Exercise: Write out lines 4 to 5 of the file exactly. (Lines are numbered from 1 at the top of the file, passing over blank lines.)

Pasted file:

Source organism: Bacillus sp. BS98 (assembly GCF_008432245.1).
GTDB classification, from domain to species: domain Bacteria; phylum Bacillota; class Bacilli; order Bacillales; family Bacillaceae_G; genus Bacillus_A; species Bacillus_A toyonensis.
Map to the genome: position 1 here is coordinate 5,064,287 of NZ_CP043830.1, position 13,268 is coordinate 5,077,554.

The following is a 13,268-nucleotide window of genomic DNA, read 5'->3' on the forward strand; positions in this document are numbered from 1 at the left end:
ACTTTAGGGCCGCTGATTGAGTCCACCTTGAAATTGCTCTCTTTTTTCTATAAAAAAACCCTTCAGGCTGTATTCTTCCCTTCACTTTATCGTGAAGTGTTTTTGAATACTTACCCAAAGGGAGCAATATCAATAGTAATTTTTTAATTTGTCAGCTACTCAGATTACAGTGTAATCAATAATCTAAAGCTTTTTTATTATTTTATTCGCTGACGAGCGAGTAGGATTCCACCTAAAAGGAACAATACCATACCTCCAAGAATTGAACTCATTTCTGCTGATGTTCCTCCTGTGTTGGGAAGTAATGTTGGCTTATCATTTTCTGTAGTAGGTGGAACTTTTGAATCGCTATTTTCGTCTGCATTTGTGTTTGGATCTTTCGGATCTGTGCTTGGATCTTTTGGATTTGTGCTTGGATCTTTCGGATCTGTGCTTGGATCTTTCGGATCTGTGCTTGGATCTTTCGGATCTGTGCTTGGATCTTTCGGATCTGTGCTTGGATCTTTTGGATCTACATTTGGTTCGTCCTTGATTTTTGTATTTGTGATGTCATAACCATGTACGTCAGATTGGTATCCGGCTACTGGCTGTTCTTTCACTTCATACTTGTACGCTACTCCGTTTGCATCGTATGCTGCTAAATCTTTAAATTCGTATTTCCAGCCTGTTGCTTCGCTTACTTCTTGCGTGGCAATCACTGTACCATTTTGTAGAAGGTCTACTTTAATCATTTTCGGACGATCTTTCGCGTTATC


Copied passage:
The following is a 13,268-nucleotide window of genomic DNA, read 5'->3' on the forward strand; positions in this document are numbered from 1 at the left end:
ACTTTAGGGCCGCTGATTGAGTCCACCTTGAAATTGCTCTCTTTTTTCTATAAAAAAACCCTTCAGGCTGTATTCTTCCCTTCACTTTATCGTGAAGTGTTTTTGAATACTTACCCAAAGGGAGCAATATCAATAGTAATTTTTTAATTTGTCAGCTACTCAGATTACAGTGTAATCAATAATCTAAAGCTTTTTTATTATTTTATTCGCTGACGAGCGAGTAGGATTCCACCTAAAAGGAACAATACCATACCTCCAAGAATTGAACTCATTTCTGCTGATGTTCCTCCTGTGTTGGGAAGTAATGTTGGCTTATCATTTTCTGTAGTAGGTGGAACTTTTGAATCGCTATTTTCGTCTGCATTTGTGTTTGGATCTTTCGGATCTGTGCTTGGATCTTTTGGATTTGTGCTTGGATCTTTCGGATCTGTGCTTGGATCTTTCGGATCTGTGCTTGGATCTTTCGGATCTGTGCTTGGATCTTTCGGATCTGTGCTTGGATCTTTTGGATCTACATTTGGTTCGTCCTTGATTTTTGTATTTGTGATGTCATAACCATGTACGTCAGATTGGTATCCGGCTACTGGCTGTTCTTTCACTTCATACTTGTACGCTACTCCGTTTGCATCGTATGCTGCTAAATCTTTAAATTCGTATTTCCAGCCTGTTGCTTCGCTTACTTCTTGCGTGGCAATCACTGTACCATTTTGTAGAAGGTCTACTTTAATCATTTTCGGACGATCTTTCGCGTTATC